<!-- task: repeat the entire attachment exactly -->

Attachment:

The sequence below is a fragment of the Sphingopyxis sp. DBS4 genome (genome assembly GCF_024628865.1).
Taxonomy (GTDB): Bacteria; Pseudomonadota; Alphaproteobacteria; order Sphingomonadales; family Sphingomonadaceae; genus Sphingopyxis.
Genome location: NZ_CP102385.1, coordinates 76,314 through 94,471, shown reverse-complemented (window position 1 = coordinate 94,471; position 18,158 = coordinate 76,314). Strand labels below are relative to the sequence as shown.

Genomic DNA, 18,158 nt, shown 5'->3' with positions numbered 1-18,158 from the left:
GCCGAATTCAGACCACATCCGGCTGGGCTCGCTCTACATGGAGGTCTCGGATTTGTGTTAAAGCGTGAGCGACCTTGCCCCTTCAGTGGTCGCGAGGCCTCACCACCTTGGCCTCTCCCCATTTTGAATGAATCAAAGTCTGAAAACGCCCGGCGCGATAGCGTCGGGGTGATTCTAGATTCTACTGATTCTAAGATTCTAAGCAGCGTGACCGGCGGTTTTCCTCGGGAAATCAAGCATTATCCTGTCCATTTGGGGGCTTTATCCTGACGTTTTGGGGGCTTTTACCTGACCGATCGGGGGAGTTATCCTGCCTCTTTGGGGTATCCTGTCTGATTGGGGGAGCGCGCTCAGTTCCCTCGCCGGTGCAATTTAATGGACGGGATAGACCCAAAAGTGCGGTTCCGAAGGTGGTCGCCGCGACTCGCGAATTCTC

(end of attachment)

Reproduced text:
The sequence below is a fragment of the Sphingopyxis sp. DBS4 genome (genome assembly GCF_024628865.1).
Taxonomy (GTDB): Bacteria; Pseudomonadota; Alphaproteobacteria; order Sphingomonadales; family Sphingomonadaceae; genus Sphingopyxis.
Genome location: NZ_CP102385.1, coordinates 76,314 through 94,471, shown reverse-complemented (window position 1 = coordinate 94,471; position 18,158 = coordinate 76,314). Strand labels below are relative to the sequence as shown.

Genomic DNA, 18,158 nt, shown 5'->3' with positions numbered 1-18,158 from the left:
GCCGAATTCAGACCACATCCGGCTGGGCTCGCTCTACATGGAGGTCTCGGATTTGTGTTAAAGCGTGAGCGACCTTGCCCCTTCAGTGGTCGCGAGGCCTCACCACCTTGGCCTCTCCCCATTTTGAATGAATCAAAGTCTGAAAACGCCCGGCGCGATAGCGTCGGGGTGATTCTAGATTCTACTGATTCTAAGATTCTAAGCAGCGTGACCGGCGGTTTTCCTCGGGAAATCAAGCATTATCCTGTCCATTTGGGGGCTTTATCCTGACGTTTTGGGGGCTTTTACCTGACCGATCGGGGGAGTTATCCTGCCTCTTTGGGGTATCCTGTCTGATTGGGGGAGCGCGCTCAGTTCCCTCGCCGGTGCAATTTAATGGACGGGATAGACCCAAAAGTGCGGTTCCGAAGGTGGTCGCCGCGACTCGCGAATTCTC